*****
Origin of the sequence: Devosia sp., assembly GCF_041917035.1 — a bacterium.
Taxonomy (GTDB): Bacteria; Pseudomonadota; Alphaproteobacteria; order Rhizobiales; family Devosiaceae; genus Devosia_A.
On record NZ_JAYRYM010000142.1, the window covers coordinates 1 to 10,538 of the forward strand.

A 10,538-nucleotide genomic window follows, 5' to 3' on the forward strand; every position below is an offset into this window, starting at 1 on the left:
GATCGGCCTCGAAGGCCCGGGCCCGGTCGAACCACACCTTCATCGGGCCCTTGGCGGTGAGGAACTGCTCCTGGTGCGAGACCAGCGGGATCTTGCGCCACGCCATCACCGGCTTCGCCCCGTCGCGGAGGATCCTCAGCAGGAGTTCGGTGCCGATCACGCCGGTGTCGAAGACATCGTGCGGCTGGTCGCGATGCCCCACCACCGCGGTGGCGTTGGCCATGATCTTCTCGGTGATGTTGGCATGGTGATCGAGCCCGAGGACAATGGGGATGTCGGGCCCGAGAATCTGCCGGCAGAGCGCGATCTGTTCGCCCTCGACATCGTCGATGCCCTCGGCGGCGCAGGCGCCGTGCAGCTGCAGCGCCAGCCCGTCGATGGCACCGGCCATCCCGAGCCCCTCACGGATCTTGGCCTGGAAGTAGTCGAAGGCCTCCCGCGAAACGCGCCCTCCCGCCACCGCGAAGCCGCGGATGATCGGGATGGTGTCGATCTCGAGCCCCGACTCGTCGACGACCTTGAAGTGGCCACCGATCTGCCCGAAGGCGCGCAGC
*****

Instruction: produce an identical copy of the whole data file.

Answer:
Origin of the sequence: Devosia sp., assembly GCF_041917035.1 — a bacterium.
Taxonomy (GTDB): Bacteria; Pseudomonadota; Alphaproteobacteria; order Rhizobiales; family Devosiaceae; genus Devosia_A.
On record NZ_JAYRYM010000142.1, the window covers coordinates 1 to 10,538 of the forward strand.

A 10,538-nucleotide genomic window follows, 5' to 3' on the forward strand; every position below is an offset into this window, starting at 1 on the left:
GATCGGCCTCGAAGGCCCGGGCCCGGTCGAACCACACCTTCATCGGGCCCTTGGCGGTGAGGAACTGCTCCTGGTGCGAGACCAGCGGGATCTTGCGCCACGCCATCACCGGCTTCGCCCCGTCGCGGAGGATCCTCAGCAGGAGTTCGGTGCCGATCACGCCGGTGTCGAAGACATCGTGCGGCTGGTCGCGATGCCCCACCACCGCGGTGGCGTTGGCCATGATCTTCTCGGTGATGTTGGCATGGTGATCGAGCCCGAGGACAATGGGGATGTCGGGCCCGAGAATCTGCCGGCAGAGCGCGATCTGTTCGCCCTCGACATCGTCGATGCCCTCGGCGGCGCAGGCGCCGTGCAGCTGCAGCGCCAGCCCGTCGATGGCACCGGCCATCCCGAGCCCCTCACGGATCTTGGCCTGGAAGTAGTCGAAGGCCTCCCGCGAAACGCGCCCTCCCGCCACCGCGAAGCCGCGGATGATCGGGATGGTGTCGATCTCGAGCCCCGACTCGTCGACGACCTTGAAGTGGCCACCGATCTGCCCGAAGGCGCGCAGC